For many years it was believed that social mobility served to increase health inequality due to “the survival of the fittest”. This was even put forward as a reason why health inequality increased inexorably after the setting up of the Welfare State after World War II. However, work using the ONS Longitudinal Study showed that in fact the result of social mobility was a narrowing of health differences between social classes. This effect became known as “gradient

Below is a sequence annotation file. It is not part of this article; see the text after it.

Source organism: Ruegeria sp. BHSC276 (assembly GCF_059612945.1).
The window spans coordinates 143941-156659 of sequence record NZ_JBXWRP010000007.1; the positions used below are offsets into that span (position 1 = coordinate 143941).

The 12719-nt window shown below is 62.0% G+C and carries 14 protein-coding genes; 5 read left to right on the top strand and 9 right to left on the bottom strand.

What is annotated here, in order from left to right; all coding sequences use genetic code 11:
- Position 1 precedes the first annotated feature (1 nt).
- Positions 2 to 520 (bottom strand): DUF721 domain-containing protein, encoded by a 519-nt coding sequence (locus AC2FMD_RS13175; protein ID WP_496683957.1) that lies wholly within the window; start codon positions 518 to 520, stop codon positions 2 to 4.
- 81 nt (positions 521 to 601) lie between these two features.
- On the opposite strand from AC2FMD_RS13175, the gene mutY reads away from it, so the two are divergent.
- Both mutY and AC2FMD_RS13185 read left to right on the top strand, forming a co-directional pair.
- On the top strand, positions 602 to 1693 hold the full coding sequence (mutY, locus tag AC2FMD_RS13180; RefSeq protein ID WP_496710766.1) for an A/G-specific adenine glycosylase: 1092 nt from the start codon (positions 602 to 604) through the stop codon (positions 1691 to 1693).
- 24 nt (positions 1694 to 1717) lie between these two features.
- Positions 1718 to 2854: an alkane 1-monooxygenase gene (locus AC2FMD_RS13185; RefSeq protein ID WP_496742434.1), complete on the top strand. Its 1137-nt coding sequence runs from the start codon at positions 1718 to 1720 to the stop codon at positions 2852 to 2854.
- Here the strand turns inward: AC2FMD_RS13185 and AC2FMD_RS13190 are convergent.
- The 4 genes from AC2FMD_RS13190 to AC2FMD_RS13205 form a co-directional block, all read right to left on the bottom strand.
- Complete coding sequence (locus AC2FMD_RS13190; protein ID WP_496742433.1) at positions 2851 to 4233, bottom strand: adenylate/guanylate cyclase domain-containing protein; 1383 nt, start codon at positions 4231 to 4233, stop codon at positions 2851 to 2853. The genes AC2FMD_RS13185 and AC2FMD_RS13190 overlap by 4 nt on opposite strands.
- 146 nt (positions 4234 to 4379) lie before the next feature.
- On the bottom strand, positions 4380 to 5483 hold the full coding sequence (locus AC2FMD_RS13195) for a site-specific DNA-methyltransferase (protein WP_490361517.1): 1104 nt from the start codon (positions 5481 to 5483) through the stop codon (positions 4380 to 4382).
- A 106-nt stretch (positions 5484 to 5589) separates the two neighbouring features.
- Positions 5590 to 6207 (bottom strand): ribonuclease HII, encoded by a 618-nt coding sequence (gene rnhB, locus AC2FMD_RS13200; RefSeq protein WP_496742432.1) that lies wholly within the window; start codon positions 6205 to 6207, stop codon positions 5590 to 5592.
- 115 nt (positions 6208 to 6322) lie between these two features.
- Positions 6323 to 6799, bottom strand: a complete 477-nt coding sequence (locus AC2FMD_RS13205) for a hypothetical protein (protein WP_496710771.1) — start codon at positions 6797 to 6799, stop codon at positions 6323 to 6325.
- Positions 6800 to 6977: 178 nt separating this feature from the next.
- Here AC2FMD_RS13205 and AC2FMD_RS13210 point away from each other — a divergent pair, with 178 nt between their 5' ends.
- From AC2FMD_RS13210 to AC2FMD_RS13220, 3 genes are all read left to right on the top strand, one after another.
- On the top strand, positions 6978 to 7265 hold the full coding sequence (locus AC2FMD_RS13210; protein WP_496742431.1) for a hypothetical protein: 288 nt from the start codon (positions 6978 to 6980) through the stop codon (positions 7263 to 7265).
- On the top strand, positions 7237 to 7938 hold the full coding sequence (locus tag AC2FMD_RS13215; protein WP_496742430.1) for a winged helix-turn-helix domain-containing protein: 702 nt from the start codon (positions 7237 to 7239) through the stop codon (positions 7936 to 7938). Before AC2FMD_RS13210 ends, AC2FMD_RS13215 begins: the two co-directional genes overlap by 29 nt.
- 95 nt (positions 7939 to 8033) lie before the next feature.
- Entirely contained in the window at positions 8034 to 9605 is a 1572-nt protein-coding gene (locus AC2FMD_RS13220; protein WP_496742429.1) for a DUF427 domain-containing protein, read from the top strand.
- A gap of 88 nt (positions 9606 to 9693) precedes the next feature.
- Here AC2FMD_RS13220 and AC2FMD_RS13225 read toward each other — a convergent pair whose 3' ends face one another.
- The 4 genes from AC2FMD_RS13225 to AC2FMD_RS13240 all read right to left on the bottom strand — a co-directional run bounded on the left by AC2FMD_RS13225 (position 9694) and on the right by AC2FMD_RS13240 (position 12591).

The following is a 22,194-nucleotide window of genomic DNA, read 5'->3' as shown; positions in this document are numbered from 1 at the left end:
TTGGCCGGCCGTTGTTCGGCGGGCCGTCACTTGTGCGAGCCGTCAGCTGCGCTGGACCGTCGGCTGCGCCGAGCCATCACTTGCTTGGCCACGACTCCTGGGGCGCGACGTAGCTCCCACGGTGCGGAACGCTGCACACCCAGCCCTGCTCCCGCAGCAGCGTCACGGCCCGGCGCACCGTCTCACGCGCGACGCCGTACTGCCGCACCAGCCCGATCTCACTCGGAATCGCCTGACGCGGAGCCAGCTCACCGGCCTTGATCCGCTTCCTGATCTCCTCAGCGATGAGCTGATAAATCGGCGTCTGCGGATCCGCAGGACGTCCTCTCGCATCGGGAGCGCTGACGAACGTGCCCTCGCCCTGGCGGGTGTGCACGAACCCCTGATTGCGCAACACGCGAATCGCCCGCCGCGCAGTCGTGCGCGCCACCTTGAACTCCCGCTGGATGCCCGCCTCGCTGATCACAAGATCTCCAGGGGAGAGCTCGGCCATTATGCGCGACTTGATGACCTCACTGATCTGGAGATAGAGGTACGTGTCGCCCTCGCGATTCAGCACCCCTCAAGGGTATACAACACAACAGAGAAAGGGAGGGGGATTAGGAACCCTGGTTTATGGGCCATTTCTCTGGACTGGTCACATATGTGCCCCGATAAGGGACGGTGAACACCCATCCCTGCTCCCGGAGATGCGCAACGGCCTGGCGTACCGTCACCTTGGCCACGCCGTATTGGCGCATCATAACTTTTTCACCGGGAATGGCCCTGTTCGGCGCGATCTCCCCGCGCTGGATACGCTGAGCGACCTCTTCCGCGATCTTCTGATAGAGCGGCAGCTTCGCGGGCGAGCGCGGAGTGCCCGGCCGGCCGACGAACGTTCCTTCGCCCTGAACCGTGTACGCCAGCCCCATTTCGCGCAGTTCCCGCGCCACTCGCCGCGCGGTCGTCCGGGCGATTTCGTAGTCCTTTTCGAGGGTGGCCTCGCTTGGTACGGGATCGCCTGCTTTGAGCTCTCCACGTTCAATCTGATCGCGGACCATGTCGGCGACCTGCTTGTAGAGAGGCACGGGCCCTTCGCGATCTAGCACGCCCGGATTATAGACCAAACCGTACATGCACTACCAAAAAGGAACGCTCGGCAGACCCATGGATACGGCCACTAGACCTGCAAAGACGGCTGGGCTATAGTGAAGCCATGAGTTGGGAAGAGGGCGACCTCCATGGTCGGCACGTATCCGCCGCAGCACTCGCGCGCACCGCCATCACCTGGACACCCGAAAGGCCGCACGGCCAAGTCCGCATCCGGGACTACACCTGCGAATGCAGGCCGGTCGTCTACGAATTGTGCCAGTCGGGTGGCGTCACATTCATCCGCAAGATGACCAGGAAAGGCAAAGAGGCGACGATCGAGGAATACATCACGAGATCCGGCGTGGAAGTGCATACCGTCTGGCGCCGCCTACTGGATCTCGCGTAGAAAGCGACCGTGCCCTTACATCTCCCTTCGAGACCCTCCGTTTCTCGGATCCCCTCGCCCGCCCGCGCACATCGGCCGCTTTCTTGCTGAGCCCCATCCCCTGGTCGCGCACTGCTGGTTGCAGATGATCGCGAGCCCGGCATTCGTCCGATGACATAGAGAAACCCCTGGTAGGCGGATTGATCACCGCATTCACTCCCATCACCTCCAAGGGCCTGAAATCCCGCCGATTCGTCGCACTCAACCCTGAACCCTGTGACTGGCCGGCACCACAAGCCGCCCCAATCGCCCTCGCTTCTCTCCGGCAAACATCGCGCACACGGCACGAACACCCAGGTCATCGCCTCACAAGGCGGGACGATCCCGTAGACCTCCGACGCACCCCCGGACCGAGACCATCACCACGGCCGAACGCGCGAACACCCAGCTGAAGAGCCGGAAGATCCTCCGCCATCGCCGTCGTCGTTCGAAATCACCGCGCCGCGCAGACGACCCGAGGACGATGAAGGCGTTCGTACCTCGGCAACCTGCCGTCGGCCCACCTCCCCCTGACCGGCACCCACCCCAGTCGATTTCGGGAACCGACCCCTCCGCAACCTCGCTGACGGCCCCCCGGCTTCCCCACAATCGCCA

constraint”. This presentation will update the LS work to show how inequality according to
other health measures is influenced by social mobility. The notion that increasing social mobility may be one way to reduce health inequalities will be raised for debate.
Mel Bartley (UCL)
Date & time:
22 Feb 2010 16:00 pm - 22 Feb 2010 17:30 pm
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